We all have scars. Some visible. Some not so visible. Webster’s Dictionary defines a scar as “a mark remaining after injured tissue has healed.” I want to look today at a verse in Psalms and share something beautiful that I hope makes you look at your scars differently.
“He heals the brokenhearted and binds up their wounds.”Psalm 147:3
This Psalm paints a comforting picture, but there’s much more here than meets the eye.
The Hebrew word for wounds is abatstsebeth (pronounced ats-tseh’-beth), which translates to “pain, wound, sorrow, affliction, grievance.” Pretty straight forward, right? I think we can all relate. But what I was struck by was the Hebrew word for binds, which is chabash. It means “to bind, wrap around, cover, envelope, enclose.” I hope that gave you the same goose bumps it gave me. When we’re hurting about something, it’s God’s desire to envelope us. He wraps His strong, faithful and able arms around us and provides not only comfort, but a cover of protection. When we allow God into a situation that’s causing us pain, God can so infiltrate our hearts and minds in that matter that He literally envelopes that pain and forms what you might say is scar tissue – He is, in essence, binding the wound.
I don’t believe God intended for scars to have a negative connotation. You see, scars don’t hurt – wounds do. If you have something that’s still painful, that means it hasn’t fully healed.
When I was six, I was attacked by a German Shepard, and ended up with 186 stitches in my face and neck. Most of the wounds healed beautifully, except for a large one extending upward from the right side of my upper lip. I was very insecure about it as a teenager. One day, a boy I had a crush on made fun of it, and I went home crying and felt completely devastated and ugly. I should mention that German Shepard was our dog. He was well trained but, for reasons unknown, snapped at the time of the incident – something I’m quite sure my dad felt beyond horrible about. I share this, because, after I came home that day feeling broken, I’m certain it’s the reason he offered to take me to a cosmetic surgeon to see about getting it removed. This would be an elective procedure and not at all in their budget.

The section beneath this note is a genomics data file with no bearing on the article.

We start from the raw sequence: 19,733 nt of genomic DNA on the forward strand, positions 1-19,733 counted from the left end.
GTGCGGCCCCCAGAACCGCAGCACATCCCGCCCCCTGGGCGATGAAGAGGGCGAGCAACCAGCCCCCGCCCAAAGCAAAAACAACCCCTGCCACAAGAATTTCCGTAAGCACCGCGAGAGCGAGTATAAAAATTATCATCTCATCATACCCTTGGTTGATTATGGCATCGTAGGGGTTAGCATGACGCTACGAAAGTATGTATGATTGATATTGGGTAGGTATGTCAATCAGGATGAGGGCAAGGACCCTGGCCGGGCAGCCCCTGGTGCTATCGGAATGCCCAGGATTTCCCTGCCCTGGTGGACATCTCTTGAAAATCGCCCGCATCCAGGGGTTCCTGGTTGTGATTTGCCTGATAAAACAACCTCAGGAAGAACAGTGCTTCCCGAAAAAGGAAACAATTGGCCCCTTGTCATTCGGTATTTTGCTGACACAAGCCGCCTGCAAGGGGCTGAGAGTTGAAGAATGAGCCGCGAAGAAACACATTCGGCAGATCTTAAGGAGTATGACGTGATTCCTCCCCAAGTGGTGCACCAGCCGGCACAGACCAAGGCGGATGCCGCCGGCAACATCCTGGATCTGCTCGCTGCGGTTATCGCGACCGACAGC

We went to that surgeon for a consultation, and he explained how he would cut out the scar and re-stitch it so it wasn’t nearly as visible. Once I got home, I can still vividly remember sitting on my bed and feeling an immense sense of comfort. I don’t think I realized it was God speaking to me at the time, but after that moment, I went to my dad and said, “Dad, I really appreciate you being willing to do this for me, but this scar is a part of who I am and a part of my story. And if some boy thinks it makes me ugly, then that boy isn’t the right boy for me.” I can’t explain how such mature words came out of me, outside of God binding my wound. Today, I don’t even see that scar anymore, and if I do happen to notice it, I have zero hurt associated with it. To me, it’s as distinctive as my green eyes. It’s just part of what makes up my face.
Scars are merely the evidence of once existing wounds, each with their own, unique story to tell. Your scars are not for you. They are for someone else to touch, to see that you made it through – to encourage them and strengthen them to know that they too can persevere (2 Cor 1:4). So, the next time you find yourself encouraging someone else through a situation that you yourself once passed through, remember to praise God for your scars. They are evidence of His Glory.
*A special thanks to one of my readers for the topic request.
Merriam-Webster Dictionary; Merriam-Webster.com. 2019. https://www.merriam-webster.com(April 2019).
Hebrew translations are taken from Strong’s Exhaustive Concordance: New American Standard Bible. 1995. Updated ed. La Habra: Lockman Foundation. http://www.biblestudytools.com/concordances/strongs-exhaustive-concordance/.